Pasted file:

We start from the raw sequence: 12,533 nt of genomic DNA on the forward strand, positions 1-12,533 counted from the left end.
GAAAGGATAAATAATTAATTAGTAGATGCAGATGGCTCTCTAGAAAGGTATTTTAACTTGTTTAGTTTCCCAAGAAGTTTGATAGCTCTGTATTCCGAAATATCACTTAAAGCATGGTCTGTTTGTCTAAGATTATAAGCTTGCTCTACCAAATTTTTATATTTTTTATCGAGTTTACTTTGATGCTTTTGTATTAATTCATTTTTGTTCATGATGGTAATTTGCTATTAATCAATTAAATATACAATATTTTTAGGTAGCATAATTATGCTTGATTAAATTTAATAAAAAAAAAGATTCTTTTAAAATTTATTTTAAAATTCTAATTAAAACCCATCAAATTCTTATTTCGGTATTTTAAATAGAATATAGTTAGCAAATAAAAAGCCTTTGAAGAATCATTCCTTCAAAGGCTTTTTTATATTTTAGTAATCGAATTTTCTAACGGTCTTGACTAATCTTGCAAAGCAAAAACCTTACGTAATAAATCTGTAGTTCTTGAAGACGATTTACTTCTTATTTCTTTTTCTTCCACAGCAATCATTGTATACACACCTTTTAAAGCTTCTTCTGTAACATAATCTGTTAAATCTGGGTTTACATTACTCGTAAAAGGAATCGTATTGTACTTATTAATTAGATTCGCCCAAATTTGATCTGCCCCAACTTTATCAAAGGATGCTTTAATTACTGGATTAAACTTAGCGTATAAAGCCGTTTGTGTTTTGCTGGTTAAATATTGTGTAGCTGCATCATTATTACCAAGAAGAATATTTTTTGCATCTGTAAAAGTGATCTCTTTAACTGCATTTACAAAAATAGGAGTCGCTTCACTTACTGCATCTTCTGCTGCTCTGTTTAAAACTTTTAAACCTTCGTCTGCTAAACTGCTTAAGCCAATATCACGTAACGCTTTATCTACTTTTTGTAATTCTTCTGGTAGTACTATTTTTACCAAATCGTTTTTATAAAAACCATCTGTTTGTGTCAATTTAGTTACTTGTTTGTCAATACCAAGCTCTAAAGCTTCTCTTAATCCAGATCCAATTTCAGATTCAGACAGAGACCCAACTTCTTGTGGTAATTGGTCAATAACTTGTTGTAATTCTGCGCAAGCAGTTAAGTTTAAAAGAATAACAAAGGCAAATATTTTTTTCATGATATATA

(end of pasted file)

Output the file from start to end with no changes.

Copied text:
We start from the raw sequence: 12,533 nt of genomic DNA on the forward strand, positions 1-12,533 counted from the left end.
GAAAGGATAAATAATTAATTAGTAGATGCAGATGGCTCTCTAGAAAGGTATTTTAACTTGTTTAGTTTCCCAAGAAGTTTGATAGCTCTGTATTCCGAAATATCACTTAAAGCATGGTCTGTTTGTCTAAGATTATAAGCTTGCTCTACCAAATTTTTATATTTTTTATCGAGTTTACTTTGATGCTTTTGTATTAATTCATTTTTGTTCATGATGGTAATTTGCTATTAATCAATTAAATATACAATATTTTTAGGTAGCATAATTATGCTTGATTAAATTTAATAAAAAAAAAGATTCTTTTAAAATTTATTTTAAAATTCTAATTAAAACCCATCAAATTCTTATTTCGGTATTTTAAATAGAATATAGTTAGCAAATAAAAAGCCTTTGAAGAATCATTCCTTCAAAGGCTTTTTTATATTTTAGTAATCGAATTTTCTAACGGTCTTGACTAATCTTGCAAAGCAAAAACCTTACGTAATAAATCTGTAGTTCTTGAAGACGATTTACTTCTTATTTCTTTTTCTTCCACAGCAATCATTGTATACACACCTTTTAAAGCTTCTTCTGTAACATAATCTGTTAAATCTGGGTTTACATTACTCGTAAAAGGAATCGTATTGTACTTATTAATTAGATTCGCCCAAATTTGATCTGCCCCAACTTTATCAAAGGATGCTTTAATTACTGGATTAAACTTAGCGTATAAAGCCGTTTGTGTTTTGCTGGTTAAATATTGTGTAGCTGCATCATTATTACCAAGAAGAATATTTTTTGCATCTGTAAAAGTGATCTCTTTAACTGCATTTACAAAAATAGGAGTCGCTTCACTTACTGCATCTTCTGCTGCTCTGTTTAAAACTTTTAAACCTTCGTCTGCTAAACTGCTTAAGCCAATATCACGTAACGCTTTATCTACTTTTTGTAATTCTTCTGGTAGTACTATTTTTACCAAATCGTTTTTATAAAAACCATCTGTTTGTGTCAATTTAGTTACTTGTTTGTCAATACCAAGCTCTAAAGCTTCTCTTAATCCAGATCCAATTTCAGATTCAGACAGAGACCCAACTTCTTGTGGTAATTGGTCAATAACTTGTTGTAATTCTGCGCAAGCAGTTAAGTTTAAAAGAATAACAAAGGCAAATATTTTTTTCATGATATATA